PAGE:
Under the direction of its new chief creative officer Daniel Lee, Burberry unveiled its archive-inspired logo and serif wordmark. The change bucked the sans serif trend seen in recent years across luxury fashion brands, such as Berluti, Balmain and Saint Laurent, resulting in a sea of wordmarks that were often uncharacteristic of the brands’ heritage or creative direction.

Burberry ditched its prosaic sans serif font in February this year, which was designed just four years ago by British designer Peter Saville. Its new serif font references typefaces used previously by the brand and features more subtle quirks and embellishments while remaining legible.

Amazon dimple takes the lead in Prime Video’s new identity

Pentagram partner Emily Oberman led the redesign of Amazon Prime Video’s visual identity earlier this year, evolving the role of the Amazon dimple and employing it across motion graphics as a framing device for imagery. Lucas Sharp from NYC-based Sharp Type foundry was commissioned to create a new bespoke typeface called Prime Video Sharp, which is a customised version of Sharp Grotesk and combines Swiss styling with 20th century American wood type.

A bespoke suite of illustrated “Iconics” appear in many forms across the identity, from vampire fangs and the rings of Middle Earth to footballs and cowboys. They were created by illustrators at Netherlands-based studio Patswerk to “represent various genres or create a rebus-like shorthand” and add further movement to the brand, as they become animated and interact with the typeface.

Pavilion made of mushrooms to debut at Glastonbury Festival

Photo credit: Chris Hoare

A pavilion made of mushrooms debuted at Glastonbury Festival 2023, designed by Temple Design director Simon Carroll to encourage the use of mycelium in the creative sector and beyond. To make the mycelium material, the roots were placed into a mould where it grew and reconnected into a solid panel over a period of a week or two and, once ready, Carroll glued it together.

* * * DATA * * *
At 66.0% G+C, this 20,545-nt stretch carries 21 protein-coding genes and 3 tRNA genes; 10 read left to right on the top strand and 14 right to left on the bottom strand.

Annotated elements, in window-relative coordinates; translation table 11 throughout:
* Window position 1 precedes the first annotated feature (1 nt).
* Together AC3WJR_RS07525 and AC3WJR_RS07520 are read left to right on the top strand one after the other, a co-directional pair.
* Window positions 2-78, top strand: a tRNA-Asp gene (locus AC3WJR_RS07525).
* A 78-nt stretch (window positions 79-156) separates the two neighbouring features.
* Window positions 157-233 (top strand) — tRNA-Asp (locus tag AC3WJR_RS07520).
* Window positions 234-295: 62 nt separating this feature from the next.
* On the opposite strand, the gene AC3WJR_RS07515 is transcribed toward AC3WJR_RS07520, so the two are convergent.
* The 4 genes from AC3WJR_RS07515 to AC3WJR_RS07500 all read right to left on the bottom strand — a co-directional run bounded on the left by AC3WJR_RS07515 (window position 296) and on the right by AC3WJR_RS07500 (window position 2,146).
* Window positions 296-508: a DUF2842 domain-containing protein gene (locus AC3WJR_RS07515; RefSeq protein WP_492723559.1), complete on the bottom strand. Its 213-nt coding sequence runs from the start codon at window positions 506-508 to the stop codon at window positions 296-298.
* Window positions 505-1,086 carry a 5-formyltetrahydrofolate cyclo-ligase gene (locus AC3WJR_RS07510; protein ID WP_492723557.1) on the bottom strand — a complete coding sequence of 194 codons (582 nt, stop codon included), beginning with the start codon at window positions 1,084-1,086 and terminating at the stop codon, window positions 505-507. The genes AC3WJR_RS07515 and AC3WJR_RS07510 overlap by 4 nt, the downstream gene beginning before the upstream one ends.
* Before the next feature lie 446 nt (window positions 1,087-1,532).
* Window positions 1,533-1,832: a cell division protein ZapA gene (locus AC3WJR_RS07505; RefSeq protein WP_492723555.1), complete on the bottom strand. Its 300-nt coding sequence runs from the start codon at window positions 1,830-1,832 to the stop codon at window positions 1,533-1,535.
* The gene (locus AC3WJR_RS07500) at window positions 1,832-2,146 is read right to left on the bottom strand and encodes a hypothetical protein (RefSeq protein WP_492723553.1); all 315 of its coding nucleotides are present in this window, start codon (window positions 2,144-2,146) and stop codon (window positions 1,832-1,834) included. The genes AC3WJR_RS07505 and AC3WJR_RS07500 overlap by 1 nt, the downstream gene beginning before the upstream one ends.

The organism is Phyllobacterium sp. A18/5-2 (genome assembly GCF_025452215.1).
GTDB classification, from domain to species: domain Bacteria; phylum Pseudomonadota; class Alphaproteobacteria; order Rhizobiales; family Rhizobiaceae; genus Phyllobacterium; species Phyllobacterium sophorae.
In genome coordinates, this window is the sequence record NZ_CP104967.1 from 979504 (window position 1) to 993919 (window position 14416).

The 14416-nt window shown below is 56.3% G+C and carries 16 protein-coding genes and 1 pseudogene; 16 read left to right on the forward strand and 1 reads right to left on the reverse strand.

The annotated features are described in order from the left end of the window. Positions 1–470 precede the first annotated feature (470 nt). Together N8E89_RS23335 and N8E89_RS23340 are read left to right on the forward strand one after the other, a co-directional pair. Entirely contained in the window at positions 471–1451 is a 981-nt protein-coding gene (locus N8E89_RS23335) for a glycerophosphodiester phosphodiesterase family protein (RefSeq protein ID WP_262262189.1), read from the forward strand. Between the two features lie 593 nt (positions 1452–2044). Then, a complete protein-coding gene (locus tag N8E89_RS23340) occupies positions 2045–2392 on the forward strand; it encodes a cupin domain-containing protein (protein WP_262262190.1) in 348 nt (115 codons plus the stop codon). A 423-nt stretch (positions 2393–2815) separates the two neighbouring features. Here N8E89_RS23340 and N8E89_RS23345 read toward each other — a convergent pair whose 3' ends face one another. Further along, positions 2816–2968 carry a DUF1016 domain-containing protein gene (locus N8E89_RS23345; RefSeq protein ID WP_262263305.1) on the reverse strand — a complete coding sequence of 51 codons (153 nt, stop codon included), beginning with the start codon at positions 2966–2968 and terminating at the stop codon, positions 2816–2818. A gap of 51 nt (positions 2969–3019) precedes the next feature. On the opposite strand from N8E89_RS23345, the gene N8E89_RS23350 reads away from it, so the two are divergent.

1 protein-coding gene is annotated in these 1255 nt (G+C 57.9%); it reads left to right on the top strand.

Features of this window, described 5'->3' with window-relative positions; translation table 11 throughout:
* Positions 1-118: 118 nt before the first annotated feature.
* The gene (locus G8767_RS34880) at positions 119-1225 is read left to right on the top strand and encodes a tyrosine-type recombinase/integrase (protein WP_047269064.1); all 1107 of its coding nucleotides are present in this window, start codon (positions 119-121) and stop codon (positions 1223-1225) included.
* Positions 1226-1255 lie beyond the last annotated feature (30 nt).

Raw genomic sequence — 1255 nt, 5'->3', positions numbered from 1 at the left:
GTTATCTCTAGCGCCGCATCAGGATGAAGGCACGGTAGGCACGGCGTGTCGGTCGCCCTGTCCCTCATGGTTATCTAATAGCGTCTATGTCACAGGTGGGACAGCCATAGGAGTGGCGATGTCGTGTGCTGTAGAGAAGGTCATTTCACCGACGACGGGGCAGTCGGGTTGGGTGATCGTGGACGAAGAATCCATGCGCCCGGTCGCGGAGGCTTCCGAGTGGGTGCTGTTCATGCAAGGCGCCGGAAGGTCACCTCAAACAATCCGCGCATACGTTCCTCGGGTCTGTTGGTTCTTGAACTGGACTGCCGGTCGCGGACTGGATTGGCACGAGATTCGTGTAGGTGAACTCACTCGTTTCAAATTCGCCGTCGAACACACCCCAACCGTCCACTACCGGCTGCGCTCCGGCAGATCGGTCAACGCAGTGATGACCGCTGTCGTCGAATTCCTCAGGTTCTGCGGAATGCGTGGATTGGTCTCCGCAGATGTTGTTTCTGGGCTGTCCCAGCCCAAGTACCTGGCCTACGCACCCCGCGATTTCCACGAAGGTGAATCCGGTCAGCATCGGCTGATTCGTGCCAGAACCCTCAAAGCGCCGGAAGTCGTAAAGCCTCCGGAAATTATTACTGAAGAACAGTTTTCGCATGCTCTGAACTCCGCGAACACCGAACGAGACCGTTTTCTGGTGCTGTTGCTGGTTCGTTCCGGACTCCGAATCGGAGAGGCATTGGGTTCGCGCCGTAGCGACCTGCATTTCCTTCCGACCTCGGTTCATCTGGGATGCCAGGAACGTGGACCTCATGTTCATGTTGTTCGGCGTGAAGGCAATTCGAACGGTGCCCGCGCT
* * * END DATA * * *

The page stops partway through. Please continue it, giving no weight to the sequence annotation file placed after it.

The 26-metre-long pavilion sculpture was made up of 95% mycelium, with timber supports, bioplastics made from agar, and compostable gelatine glue. It was designed to “mimic Fibonacci arcs”, according to Carroll, who hoped that using mycelium for the pavilion would encourage its wider use across multiple sectors and have a knock-on effect on its cost and manufacturing time.

Inside Eurovision 2023’s set and lighting design “spectacle”

Credit: Sarah Lousie Bennet/ EBU

Set designer Julio Himede spoke on his use of LED screen technology, lighting and automation for Eurovision 2023 and how he created “a unique design” that works at scale and in accord with the Eurovision identity. The Eurovision 2023 set was 90% video technology – encompassing the floors, walls, and ceiling – blended with lighting and automation.

At Eurovision, the changeover between acts happens in under a minute, whereas most TV and awards shows do it in two-to-three-minute commercial breaks, according to Himede. A technological feature not visible to at-home audiences is the LED floor marking out system. Speaking from his sound booth at the venue, lighting designer Tim Routledge explains how this helps bring sets onto stage at speed via “spike marks” that show the crew “exactly where to place everything” as well as indicating where the artist should stand.

Royal Mint reveals new set of coins inspired by UK flora and fauna

Taking on a similar theme to the King Charles III’s coronation emblem, eight new coin designs inspired conservation and nature were unveiled by the Royal Mint this year, completing the monarch’s transition onto British coinage. While flora and fauna “have deep roots in the history of UK coinage”, The Royal Mint’s chief engraver Gordon Summers told Design Week that this new collection marks “the first time that all eight coins have celebrated nature and wildlife”.

Each design feature animals and plants, some that are considered endangered and others which represent conservation success stories. The coins were designed with the support of the Royal Horticultural Society (RHS) and the Royal Society for the Protection of Birds (RSPB), which ensured the flora and fauna were anatomically correct.